Hubs hates clothes shopping. Hates. It. His entire closet is full of “gently worn” t-shirts he buys in bulk 3-4 times a year on eBay, preferably with college team logos emblazoned across the front and free shipping. Jeans are purchased during random trips to the local Wal-Mart simply by checking out the size tag (34 x 34? Yeah, they fit) and casually tossing three pair into the cart with the milk, Comet Cleaning Powder, and a container of shampoo/body wash that would last the average family three years.
Some days, I’m a little bit jealous.
So when I told him I was headed to the city to buy some new clothes, and he replied, “I’ll go with you,” I swear the earth stopped turning on its axis for the brief moment as it registered this aberration in the natural order of things.
“This is shopping,” I said, speaking slowly. “You did get that, right? And it’s girl shopping. You know, where we take several items in various sizes into a dressing room to try them each on, sometimes more than once for comparison’s sake, then repeat the process as necessary over the next several hours. Seriously?? You want to go with me?” He grinned, “Sure. How bad can it be?” Let me count the ways.
An hour’s drive later, we pulled into the mall parking lot and headed inside, as I pulled out my list. “You have a list?” Hubs looked surprised and a little dismayed. “How many things are you buying??” “We’re not even inside the first store,” I sighed. “And yes, I have a list. You wanted to come, remember?”
For the next 45 minutes, I shopped while he followed six inches behind me the entire time (qualifying as stalking in 39 states). He was picking up anything and everything he thought looked cute or sexy, regardless of the discrepancy between said item and my body. Repeated reminders to put back any item in a size zero and that I wasn’t shopping for date clothes didn’t seem to diminish his enthusiasm for my new porno wardrobe.
At one point, I actually considered trying on the wispy, size 2 pantie-bra set that he was clinging to with a hopeful look on his face. I figured one quick peek would put an end to that particular fantasy once and for all. I knew Odds were that I’d look more like a overstuffed wienie wrap than a hot pole dancer, instantly destroying his mental delusions, and ultimately requiring couples’ therapy because some things can’t be unseen.
The next hour was spent explaining why it was necessary to take three different sizes of the same jeans into the dressing room. “You’re 60. How can you not know what size you wear?” he grumbled. “Every brand is cut differently,” I said, trying hard to be patient. “Well, that’s just stupid,” he replied. I decided it was time to solicit his help, if for no other reason than to keep him busy.
“Will you see if they have these jeans in an 8?” I asked, tossing a pair over the dressing room door. “Who am I supposed to ask?” “Anybody that works here.” “How will I know?” “She won’t be carrying a purse.” Ten minutes later, he returned with my size 8 jeans. He was also carrying three midriff-baring cropped tops that I’m quite sure I’d seen Miley Cyrus twerking in on national television. I’m flattered that in his imaginary world, I’d be smokin’ in teenage tube tops, but reality insisted I stuff them at the bottom of the “That ship has sailed” pile and slip on the jeans instead.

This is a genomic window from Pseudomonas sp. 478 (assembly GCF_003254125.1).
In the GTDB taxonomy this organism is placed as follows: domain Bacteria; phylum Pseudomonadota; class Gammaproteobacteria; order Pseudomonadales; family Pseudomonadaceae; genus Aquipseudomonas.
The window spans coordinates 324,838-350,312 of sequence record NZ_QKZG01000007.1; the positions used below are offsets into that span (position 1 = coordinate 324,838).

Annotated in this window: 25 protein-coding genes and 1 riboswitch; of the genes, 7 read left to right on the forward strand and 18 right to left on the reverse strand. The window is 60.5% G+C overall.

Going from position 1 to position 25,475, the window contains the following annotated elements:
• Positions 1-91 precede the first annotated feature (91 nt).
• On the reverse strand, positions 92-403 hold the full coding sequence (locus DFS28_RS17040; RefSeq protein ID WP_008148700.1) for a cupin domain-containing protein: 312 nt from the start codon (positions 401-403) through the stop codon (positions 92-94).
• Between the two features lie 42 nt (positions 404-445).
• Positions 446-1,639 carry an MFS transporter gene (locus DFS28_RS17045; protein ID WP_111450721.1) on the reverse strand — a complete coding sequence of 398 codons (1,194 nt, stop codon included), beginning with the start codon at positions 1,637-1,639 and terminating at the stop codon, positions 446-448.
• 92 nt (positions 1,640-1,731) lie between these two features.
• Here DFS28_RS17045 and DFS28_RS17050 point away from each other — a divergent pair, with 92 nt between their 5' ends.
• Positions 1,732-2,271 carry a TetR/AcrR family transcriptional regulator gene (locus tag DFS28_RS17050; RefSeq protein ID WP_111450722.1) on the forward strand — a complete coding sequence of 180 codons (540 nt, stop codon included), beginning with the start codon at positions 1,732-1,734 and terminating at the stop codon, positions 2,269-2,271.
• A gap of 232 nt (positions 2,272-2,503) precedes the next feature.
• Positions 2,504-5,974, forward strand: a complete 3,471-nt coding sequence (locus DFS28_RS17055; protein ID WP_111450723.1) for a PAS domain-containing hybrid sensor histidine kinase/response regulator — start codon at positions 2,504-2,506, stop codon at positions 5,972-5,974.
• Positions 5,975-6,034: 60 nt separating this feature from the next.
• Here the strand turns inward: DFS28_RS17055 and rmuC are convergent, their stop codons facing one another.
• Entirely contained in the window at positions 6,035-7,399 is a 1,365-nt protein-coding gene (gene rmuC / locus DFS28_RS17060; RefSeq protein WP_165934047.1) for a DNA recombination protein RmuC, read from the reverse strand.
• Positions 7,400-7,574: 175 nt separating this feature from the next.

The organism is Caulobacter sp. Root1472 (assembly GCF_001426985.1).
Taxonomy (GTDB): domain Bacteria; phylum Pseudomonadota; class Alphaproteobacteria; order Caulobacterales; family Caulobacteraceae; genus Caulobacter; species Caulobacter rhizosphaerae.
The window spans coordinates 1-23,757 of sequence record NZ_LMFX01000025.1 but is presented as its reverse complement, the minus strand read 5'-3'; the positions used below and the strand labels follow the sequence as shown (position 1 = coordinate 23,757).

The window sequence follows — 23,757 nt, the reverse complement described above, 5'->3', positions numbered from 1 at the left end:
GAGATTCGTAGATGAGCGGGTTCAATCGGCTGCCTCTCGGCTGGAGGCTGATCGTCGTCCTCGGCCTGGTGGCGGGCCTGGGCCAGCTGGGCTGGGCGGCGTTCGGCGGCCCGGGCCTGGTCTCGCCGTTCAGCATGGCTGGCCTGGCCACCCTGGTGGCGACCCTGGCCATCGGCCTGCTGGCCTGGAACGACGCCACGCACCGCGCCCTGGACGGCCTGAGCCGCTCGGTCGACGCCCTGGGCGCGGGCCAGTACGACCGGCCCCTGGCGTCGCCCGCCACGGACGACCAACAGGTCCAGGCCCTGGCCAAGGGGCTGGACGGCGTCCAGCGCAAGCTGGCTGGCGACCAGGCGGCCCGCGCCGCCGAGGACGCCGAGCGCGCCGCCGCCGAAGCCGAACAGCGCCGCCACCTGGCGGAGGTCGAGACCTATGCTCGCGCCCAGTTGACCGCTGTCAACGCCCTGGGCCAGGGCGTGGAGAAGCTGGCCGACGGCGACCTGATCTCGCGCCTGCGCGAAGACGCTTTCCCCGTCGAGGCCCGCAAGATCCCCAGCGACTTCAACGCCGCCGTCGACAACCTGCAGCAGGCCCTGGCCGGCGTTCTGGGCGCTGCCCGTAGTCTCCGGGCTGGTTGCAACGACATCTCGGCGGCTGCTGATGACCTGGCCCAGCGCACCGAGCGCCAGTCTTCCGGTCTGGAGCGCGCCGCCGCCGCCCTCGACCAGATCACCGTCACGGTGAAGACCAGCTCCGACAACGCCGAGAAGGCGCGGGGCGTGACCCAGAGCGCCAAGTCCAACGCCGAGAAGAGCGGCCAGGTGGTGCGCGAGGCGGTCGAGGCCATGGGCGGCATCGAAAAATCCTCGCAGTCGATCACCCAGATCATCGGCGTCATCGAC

Hubs poked his head in the dressing room, “Those make your butt look great. Get those.” “But they give muffin top,” I said. “What the hell is ‘muffin top’??” “It’s when your belly fat rolls up and over the waistband of your jeans, making you look like a banana muffin at Starbucks.” I pulled my shirt up for an up-close-and-personal visual, sending Hubs into a fit of snort-laughing, choking out, “I got it. Wow. Nope, those jeans are definitely not for you.” And that’s the last time you’ll see that from me, buddy.
As we walked around the store, me in front and him stalking me from behind, he entertained himself by looking for women whose jeans were too tight or too low-riding. He spotted a large women with a Harley vest on over her tank top and seriously tight jeans. He leaned over and whispered loudly enough for me (and anyone within 15 feet) to hear, “I’ll bet she’s got one of those muffin tops.” Yes, I think she probably does. She’s also got a “Screw with me and I’ll hurt you” tattoo going up her arm. I think if she heard that, she’s going to kick your ass all the way to your car.
The rest of the afternoon was spent explaining (“I know I already have a red sweater, but that one is a blue-red, and I need a cherry-red), justifying (“Yes, this denim jacket is $150, but I’ll wear it with everything), or flat-out denying (“I know the tag says $80, but that’s before the discount, which they’ll take off at the sales counter”).
An hour or so later, I was assuring him that we were really, truly almost done. I just needed to do a quick run through the fragrance department for anything new and delicious. That was before I knew we’d have to pass by the shoe department to get to the fragrances. I immediately got waylaid by an uber fabulous pair of leopard-print boots.
“Shoes??” he wailed. “You didn’t say anything about shoes.” “Well, how could I?” I asked, “I didn’t know about them this morning. And if I don’t get the jeans, I can buy the boots.” “You mean, not buy the jeans we spent two hours trying to find? The ones that gave you a great butt, with no muffin top? Those jeans?” “You know what?” I said, “Let’s go back and try the jeans on one more time, to see if they’re cooler than the boots.” “I know I’m being set up,” he replied, “But not a chance. Just get whatever you want and let’s get the hell out of here. There’s a sports bar across the street and I need a beer.”
Some things are just too easy.